Bhagwati and Panagariya disgrace themselves further

I reproduce in full below, their letter to the editor on The Economist

Controversial Modi

SIR – Your leader on Narendra Modi, the front-runner to be India’s next prime minister, repeated accusations that have been thoroughly investigated and found to be without basis by no less than a Special Investigation Team (SIT) appointed by the Indian Supreme Court (“Would Modi save India or wreck it?”, December 14th).

Professors at Columbia University
New York

This completely unnecessary intervention is flawed at so many levels that it is amazing that this comes from professors of economics at Columbia….or perhaps I am the only one shocked at the depths that these amoral economists have plumbed. In sequence below:

  • “Narendra Modi, the front-runner to be India’s next prime minister”: The professors choose to side with fawning editors and rabble rousing politicians and turn out like blind cheerleaders when they declare Modi to be the front-runner. Not only is is likely that the BJP is bound to struggle to secure a significant number in the Indian parliament in 2014, it also appears to political observers that even if the BJP manages a good tally, it will struggle to cobble up an alliance that might have a shot at a majority in the house. In any case, irrespective of the electoral verdict, a person’s calling card is not his defence against a crime.
  • “what you call a pogrom was in fact a “communal riot””: A pogrom is a violent communal riot against a targeted opponent. In this case, there is plenty of evidence that Muslims bore the brunt of much of the violence in 2002. Whether this was in response to the Godhra train fire or not is material, but not a justification for the targeted violence that followed. See here for research on how this targeted violence would have benefited the BJP in the subsequent elections. It is important to note that it is the BJP and it religious extremist ideologues that are accused of having plotted these attacks. By no means does this political party and its fringe fundamentalists represent the majority of the liberal Hindu in India.
  • “more numerous 1984 killing of Sikhs”: this is the favourite bogey of those who think Modi and BJP are no more guilty of any sin than their archrivals, the Congress party. While this response works in television studios, this is hardly an argument expected from an academic/researcher. And all this response means is this: “we both killed innocents – so why accuse only us?” – hardly a position that the “eminent” professors should be supporting
  • “With not a single charge against Mr Modi standing up to the SIT’s scrutiny, it is absurd to ask him to atone”: Whatever blunders Manmohan Singh may have made or not in his 3rd Jan press conference, he was spot on when he said the following where he made it clear that Modi’s culpability is not just legal, but moral and political:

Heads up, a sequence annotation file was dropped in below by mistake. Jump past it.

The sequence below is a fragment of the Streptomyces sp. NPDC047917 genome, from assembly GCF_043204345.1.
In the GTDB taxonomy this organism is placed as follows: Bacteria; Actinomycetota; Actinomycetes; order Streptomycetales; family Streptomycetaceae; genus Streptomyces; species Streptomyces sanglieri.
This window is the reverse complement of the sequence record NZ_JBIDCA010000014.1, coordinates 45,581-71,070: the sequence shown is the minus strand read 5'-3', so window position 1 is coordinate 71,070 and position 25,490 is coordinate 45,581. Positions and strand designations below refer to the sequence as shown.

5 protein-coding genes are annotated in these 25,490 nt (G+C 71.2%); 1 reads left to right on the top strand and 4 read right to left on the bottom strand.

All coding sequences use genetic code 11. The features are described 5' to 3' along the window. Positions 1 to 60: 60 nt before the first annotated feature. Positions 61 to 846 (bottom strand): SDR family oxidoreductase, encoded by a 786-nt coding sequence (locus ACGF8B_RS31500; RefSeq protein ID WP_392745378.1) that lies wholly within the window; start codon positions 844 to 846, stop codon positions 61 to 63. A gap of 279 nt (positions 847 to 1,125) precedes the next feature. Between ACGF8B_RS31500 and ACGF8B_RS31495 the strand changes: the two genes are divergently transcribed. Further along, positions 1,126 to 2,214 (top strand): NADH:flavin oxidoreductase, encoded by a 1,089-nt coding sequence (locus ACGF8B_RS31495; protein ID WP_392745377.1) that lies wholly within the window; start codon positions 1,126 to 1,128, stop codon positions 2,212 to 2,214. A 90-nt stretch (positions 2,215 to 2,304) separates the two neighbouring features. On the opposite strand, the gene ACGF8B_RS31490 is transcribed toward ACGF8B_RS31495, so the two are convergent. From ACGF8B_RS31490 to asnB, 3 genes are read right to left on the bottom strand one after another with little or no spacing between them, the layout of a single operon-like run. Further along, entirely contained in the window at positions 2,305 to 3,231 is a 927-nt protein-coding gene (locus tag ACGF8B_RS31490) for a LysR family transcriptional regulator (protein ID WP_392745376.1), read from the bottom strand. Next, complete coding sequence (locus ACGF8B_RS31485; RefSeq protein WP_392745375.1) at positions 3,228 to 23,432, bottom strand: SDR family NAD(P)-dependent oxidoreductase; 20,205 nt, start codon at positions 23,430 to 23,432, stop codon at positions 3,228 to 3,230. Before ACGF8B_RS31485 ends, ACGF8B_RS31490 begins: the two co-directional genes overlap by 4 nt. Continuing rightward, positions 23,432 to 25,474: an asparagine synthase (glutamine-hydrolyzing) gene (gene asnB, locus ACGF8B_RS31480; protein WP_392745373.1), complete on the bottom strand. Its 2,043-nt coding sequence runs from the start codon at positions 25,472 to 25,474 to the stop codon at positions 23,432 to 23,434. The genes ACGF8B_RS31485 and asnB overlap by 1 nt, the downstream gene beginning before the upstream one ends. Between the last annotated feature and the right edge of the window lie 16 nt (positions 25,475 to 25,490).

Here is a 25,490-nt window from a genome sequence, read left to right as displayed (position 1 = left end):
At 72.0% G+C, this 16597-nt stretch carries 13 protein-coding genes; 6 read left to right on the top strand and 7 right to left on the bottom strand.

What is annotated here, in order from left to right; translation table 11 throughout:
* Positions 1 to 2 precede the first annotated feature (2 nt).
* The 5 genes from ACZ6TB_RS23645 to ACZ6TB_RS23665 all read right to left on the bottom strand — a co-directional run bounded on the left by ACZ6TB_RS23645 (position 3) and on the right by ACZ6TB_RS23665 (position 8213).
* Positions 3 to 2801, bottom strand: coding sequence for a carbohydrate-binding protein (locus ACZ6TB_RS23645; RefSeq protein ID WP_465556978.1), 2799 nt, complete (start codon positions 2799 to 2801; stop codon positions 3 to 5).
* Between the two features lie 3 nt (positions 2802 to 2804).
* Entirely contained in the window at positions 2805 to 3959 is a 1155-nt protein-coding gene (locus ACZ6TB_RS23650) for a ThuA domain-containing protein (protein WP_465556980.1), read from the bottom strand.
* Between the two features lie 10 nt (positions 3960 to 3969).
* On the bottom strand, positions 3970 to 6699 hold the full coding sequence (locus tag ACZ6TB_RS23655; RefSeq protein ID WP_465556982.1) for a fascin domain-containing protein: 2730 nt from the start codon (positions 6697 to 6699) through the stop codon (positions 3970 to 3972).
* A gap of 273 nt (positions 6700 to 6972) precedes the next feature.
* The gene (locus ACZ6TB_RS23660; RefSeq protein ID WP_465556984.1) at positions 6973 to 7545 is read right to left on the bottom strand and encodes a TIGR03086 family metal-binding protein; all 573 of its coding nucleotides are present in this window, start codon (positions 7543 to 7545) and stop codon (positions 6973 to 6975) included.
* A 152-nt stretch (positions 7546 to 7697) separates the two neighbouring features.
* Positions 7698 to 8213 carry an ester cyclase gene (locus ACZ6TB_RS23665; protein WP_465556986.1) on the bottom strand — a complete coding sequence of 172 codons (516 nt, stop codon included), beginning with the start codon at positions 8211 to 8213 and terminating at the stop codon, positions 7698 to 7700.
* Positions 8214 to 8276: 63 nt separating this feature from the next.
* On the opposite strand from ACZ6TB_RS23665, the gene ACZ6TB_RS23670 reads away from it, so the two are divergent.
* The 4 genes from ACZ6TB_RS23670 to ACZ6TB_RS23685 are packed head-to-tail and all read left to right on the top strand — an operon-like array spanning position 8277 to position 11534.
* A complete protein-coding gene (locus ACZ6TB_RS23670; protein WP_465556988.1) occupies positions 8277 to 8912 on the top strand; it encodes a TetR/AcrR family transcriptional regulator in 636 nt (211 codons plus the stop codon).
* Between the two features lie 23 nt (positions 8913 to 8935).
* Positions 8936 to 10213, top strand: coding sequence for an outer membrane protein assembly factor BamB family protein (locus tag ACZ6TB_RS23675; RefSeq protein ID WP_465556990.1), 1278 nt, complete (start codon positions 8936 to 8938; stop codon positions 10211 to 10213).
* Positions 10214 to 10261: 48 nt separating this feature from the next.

by “strong Prime Minister”, you mean that you preside over a mass massacre of innocent citizens on the streets of Ahmedabad, that is the measure of strength, I do not believe that sort of strength this country needs, least of all, in its Prime Minister

And, the SIT may have made its submission to the courts that pronounced its verdict on Modi. This merely implies that there was no evidence of acts of commission by Modi – but does nothing to absolve him of acts of omission and gross administrative failure.

Finally, this intervention by Bhagwati and Panagariya follow on their rich tradition where they have been crass in their comments on Amartya Sen – completely distasteful language. This can only add up to the most blatant suck-up by an academic, hoping for a suitable reward/position from a possible BJP government if and when it comes to power in future.

Other than an administrative climate where Modi ensures speedy clearances for corporate investment plans, it would be a strain for anyone to identify anything that makes Modi or the BJP appear to support politics any different from the Congress. In the recent food security bill debates, Modi actually argued that the bill was not comprehensive enough and pointed to the BJP’s successes in Chattisgarh where the state government delivered rice at cheaper rates to a larger section of the population. And so on and so forth…but these have been analysed threadbare elsewhere that Bhagwati and Panagariya seem to have wilfully ignored for the sake of their sycophantic worship of Narendra Modi


One Reply to “Bhagwati and Panagariya disgrace themselves further”

  1. at the risk of sounding ignorant and recognising that i could have looked some of this up for myself but… i think your (suvo’s) argument could have been stronger.

    1. whether or not the 2002 violence was a “pogrom” or “communal riot” would benefit from a definition of each and the key distinction between them. is it numbers? intention? etc. neither justifies the violence but if people want to haggle about terms and which applies (and why it matters), they should be precise.

    2. the argument about sikhs shouldn’t hold up anywhere — it’s about a different time and place and sin isn’t usually an argument of relativity. if you argue for your relative innocence because someone else did worse, it sounds like an admission of guilt to me.

    3. Modi’s sins might be of a moral and political nature as well but if there are also questions about the legal process, then the question of culpability on that front should be more firmly kept open, regardless of the ‘no less than’ SIT.


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